TechCaptured M2A2 Bradley revealed in Russian tests, hints at new tactics

Captured M2A2 Bradley revealed in Russian tests, hints at new tactics

M2A2 Bradley ODS displayed by Russians as an attraction in cities.
M2A2 Bradley ODS displayed by Russians as an attraction in cities.
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11:06 AM EST, February 28, 2024

One of the captured M2A2 Bradley ODS infantry fighting vehicles has unexpectedly become a centerpiece in Russian showcase events. However, the images circulating reveal more than intended, showing signs of additional tests that were likely meant to stay under wraps. Here’s what these hidden clues tell us.
It appears that the Russians secured this particular Bradley in the area around Avdiivka. Following ballistic testing, it now serves a new purpose: a trophy paraded around Russian cities, demonstrating what Russian propaganda hails as the "strength of the Russian army in defeating Ukrainians and NATO."
The telltale signs of these extra tests are intriguing. Among them are singular holes punctured in the armor, circled by faint outlines of a white cross - the target mark. Moreover, these shots seem to have been fired from a cannon positioned directly in front of the armor, a strategy rarely seen in actual combat scenarios.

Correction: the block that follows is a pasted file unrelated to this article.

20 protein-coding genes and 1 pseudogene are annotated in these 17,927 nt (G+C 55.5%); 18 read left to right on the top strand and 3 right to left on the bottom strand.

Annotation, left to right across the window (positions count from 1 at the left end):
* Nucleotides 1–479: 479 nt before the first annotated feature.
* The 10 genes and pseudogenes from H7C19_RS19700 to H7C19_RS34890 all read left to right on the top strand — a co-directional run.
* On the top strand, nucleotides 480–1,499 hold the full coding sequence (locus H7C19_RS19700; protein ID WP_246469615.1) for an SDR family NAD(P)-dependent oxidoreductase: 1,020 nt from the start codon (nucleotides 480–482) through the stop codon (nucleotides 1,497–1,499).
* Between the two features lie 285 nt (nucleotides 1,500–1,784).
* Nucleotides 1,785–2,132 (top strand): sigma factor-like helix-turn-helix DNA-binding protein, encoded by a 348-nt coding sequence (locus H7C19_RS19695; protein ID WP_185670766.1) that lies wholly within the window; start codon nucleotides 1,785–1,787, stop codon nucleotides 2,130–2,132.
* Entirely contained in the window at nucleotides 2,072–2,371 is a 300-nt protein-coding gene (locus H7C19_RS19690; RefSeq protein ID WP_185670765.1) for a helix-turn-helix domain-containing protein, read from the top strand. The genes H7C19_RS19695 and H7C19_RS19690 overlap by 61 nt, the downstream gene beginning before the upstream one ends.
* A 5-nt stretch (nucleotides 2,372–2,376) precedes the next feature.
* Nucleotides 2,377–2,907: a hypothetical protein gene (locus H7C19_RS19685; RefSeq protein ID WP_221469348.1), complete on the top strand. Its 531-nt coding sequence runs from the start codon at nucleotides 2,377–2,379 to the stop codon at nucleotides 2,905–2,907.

A closer look at the side armor of the M2A2 Bradley ODS reveals the impact of five shots using 30 mm caliber ammunition, varied in their projectile types. Notably, only the marks from the first and third tests have remained clear, identified as 30 mm caliber 3UBR6 and 3UBR8 rounds.
The 3UBR6 round, commonly used, is a full-caliber projectile made of hardened steel, tipping the scales at about 14.1 oz. Its velocity upon leaving the barrel is impressive at 3182 ft/s. According to Russian sources, it can pierce through 0.79 inches of armored steel angled at 60 degrees from a distance of 2297 feet.
However, the 3UBR8 presents a greater threat. Comprising a sub-caliber projectile, it's lighter at around 10.6 oz and is housed in a sabot that sheds post-launch. The design allows for a smaller diameter than the barrel's cross-section, which, coupled with its aerodynamic shape—often arrow-like—enables it to achieve a higher muzzle velocity. For the 3UBR8, this speed reaches 3674 ft/s. Made of tungsten, its design and material make it capable of penetrating as much as 0.98 inches of armored steel plate set at a 60-degree angle, even from a distance of 4921 feet. It stands out as one of the prime choices in the Russian arsenal for vehicles armed with the 2A42 or 2A72 automatic cannons.
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